Schrodinger using a Hermite Polynomial

In summary, the problem asks for confirmation that the 1st excited state wavefunction of a 1D HO given by the Hermite polynomial is a solution of the Schrodinger equation.
  • #1
QuantumMech
16
0
Can some1 help me solve a first energy level Schrodinger ([tex]\psi_{1}[/tex])with a the Hermite polynomial and also show that it equals to [tex]\frac{3}{2}\hbar \omega[/tex]?

I got as far as
[tex]
\newcommand{\pd}[3]{ \frac{ \partial^{#3}{#1} }{ \partial {#2}^{#3} } }\frac{\hbar^2}{2 m} \ \pd{\Psi}{x}{2} + V \Psi = \frac{\hbar}{2m} (2N_{1}\frac{x}{\alpha}e^\frac{-1}{2\alpha^2}x^2(\frac{1}{\alpha^2}+\frac{1}{\alpha^4}x^2)
[/tex]

Thanks.
 
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  • #2
Is it for the simple 1D-HO...?That one has Hermite polynomials as eigenfunctions...

If so,how about checking any book on QM (any,all treat 1D-HO) for the famous algebraic method...?

U'll then get the [itex] \psi_{1}(x) [/itex] by applying the creation operator on the ground state...

Daniel.
 
  • #3
The problem says: confirm that the 1st excited state wavefunction of a 1D HO given by the Hermitian equation

[tex] H_{1}(y)= 2y y = \frac{x}{\alpha}, \alpha = (\frac{\hbar^2}{mk})^\frac{1}{4}
[/tex]

is a solution of the Schrodinger equation and that the energy is [tex]\frac{3}{2}\hbar\omega[/tex].


Thanks.
 
Last edited:
  • #4
[tex] \psi_{1}(x)=:\langle x|1\rangle [/tex]


[tex] \hat{H}=\hbar\omega\left(\hat{a}^{\dagger}\hat{a}+\frac{1}{2}\hat{1}\right) [/tex]

[tex] \langle x|\hat{H}|1\rangle =\hbar\omega \left(\langle x|\hat{a}^{\dagger}\hat{a}|1\rangle +\frac{1}{2} \langle x|\hat{1}|1 \rangle \right) = \hbar\omega \left\langle x\left|\left(1+\frac{1}{2}\right)\right|1 \right\rangle=\frac{3}{2} \hbar\omega \langle x|1\rangle [/tex]

which means

[tex] \hat{H}\psi_{1}(x)=\left(\frac{3}{2}\hbar\omega\right) \psi_{1}(x) [/tex]

Q.e.d.


NOTE:I made use of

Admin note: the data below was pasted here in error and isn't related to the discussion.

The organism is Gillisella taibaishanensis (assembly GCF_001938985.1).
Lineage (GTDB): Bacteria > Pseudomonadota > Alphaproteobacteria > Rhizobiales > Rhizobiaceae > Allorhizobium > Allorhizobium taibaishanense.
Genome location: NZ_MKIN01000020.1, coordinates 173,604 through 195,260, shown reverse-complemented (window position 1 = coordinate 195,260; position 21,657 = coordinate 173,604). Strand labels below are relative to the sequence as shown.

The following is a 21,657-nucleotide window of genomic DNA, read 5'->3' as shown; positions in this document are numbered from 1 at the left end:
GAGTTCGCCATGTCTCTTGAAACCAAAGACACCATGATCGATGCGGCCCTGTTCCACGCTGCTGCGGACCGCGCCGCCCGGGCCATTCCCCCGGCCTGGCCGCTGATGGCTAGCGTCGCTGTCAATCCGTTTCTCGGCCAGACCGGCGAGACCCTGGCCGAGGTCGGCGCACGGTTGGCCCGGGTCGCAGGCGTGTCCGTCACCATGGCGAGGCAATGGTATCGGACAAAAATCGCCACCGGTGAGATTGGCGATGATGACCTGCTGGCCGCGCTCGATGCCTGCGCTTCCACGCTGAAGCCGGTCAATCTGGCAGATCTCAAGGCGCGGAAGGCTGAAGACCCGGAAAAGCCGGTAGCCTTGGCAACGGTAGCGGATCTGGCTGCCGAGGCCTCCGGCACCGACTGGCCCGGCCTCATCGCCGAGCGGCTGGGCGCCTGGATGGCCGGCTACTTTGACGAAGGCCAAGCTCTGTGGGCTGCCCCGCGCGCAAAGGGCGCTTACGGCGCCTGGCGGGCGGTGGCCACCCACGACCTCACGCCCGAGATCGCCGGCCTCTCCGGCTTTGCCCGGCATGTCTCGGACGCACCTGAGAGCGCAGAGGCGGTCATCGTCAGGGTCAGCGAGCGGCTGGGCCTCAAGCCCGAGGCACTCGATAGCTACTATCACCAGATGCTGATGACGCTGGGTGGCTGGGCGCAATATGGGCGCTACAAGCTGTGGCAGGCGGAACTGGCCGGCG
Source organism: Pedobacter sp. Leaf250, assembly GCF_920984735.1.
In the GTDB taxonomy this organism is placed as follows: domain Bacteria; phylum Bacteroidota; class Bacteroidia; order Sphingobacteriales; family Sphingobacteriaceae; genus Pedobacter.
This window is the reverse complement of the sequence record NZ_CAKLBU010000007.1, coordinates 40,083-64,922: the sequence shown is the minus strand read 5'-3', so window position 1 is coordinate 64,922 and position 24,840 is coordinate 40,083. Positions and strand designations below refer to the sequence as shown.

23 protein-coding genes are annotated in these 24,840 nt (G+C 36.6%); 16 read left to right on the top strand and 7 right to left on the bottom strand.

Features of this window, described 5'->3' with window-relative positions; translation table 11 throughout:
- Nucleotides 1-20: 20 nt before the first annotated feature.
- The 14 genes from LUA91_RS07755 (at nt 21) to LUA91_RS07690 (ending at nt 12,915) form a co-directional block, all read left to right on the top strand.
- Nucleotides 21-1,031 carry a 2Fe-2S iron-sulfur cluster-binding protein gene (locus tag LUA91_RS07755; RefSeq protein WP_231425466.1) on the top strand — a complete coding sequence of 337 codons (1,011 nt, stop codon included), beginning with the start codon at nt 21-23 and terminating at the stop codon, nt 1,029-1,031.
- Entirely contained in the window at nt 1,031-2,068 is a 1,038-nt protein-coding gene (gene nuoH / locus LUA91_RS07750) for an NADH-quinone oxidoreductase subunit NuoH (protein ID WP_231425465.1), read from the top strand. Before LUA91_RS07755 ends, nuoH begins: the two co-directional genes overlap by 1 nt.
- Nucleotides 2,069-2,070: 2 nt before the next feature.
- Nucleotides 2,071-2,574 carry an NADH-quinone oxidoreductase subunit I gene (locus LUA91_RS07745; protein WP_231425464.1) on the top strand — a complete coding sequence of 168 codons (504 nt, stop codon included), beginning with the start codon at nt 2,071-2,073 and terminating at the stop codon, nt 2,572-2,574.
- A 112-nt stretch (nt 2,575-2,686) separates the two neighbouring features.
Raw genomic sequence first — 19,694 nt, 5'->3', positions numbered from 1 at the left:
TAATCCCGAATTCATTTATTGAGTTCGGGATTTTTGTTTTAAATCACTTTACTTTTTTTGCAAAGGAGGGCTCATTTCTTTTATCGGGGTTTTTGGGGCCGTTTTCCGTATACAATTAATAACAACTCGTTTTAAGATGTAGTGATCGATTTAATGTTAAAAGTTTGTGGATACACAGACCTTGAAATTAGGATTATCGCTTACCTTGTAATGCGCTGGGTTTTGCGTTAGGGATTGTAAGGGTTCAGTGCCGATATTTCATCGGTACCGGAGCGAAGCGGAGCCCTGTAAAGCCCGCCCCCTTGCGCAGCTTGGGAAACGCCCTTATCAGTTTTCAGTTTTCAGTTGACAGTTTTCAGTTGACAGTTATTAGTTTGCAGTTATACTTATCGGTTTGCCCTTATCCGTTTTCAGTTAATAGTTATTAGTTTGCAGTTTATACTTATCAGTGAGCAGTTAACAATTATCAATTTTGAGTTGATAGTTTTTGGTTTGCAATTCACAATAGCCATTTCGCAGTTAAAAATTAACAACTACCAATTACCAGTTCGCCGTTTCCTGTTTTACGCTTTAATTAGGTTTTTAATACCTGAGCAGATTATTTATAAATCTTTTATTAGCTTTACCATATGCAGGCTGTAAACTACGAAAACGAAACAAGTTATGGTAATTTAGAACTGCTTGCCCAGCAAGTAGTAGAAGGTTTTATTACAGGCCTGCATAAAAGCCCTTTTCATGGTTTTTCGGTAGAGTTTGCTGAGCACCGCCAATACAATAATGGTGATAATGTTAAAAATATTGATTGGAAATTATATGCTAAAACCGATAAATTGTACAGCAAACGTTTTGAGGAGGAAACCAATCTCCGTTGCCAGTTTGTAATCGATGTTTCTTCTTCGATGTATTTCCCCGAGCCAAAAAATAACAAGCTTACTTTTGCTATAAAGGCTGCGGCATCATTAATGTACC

[tex] \left \{\begin{array}{c} \hat{a}|n\rangle =\sqrt{n}|n-1\rangle ,\ \mbox{for} \ n=1 \\ \hat{a}^{\dagger}|n\rangle =\sqrt{n+1}|n+1\rangle ,\ \mbox{for} \ n=0 \end{array} \right [/tex]

which are typical for the operators which form the famous Heisenberg algebra of the 1D-HO.

Daniel.
 
  • #5
Yes... in order to show that a solution satisfies the equation, you don't actually have to solve the equation! Just substitute the proposed solution in and see if the resulting statement is true.
 
  • #6
I don't know bracket notation or what a means, but I put it in the HW I turning in.
 
  • #7
It's the only elegant way to do it,really.

Daniel.
 

Related to Schrodinger using a Hermite Polynomial

What is Schrodinger's equation?

Schrodinger's equation is a mathematical equation that describes the behavior of particles at the quantum level. It is used to predict the probability of finding a particle at a specific location and time.

How does Schrodinger use Hermite polynomials in his equation?

Schrodinger used Hermite polynomials as a basis for his wave function, which describes the probability amplitude of a particle at a given time and location. These polynomials are used to represent the energy levels and spatial distribution of a particle.

Why did Schrodinger choose to use Hermite polynomials?

Schrodinger chose to use Hermite polynomials because they have the unique property of being solutions to the Schrodinger equation. This allows for a more accurate description of a particle's behavior at the quantum level.

How do Hermite polynomials relate to quantum mechanics?

Hermite polynomials are an essential tool in quantum mechanics as they provide a mathematical framework for describing the behavior of particles at the atomic and subatomic level. They are used to calculate the energy levels and probability distributions of particles.

What are the applications of Schrodinger's equation using Hermite polynomials?

Schrodinger's equation using Hermite polynomials has various applications in fields such as quantum mechanics, chemistry, and materials science. It is used to study the behavior of particles in quantum systems and to predict the properties of materials at the atomic level.

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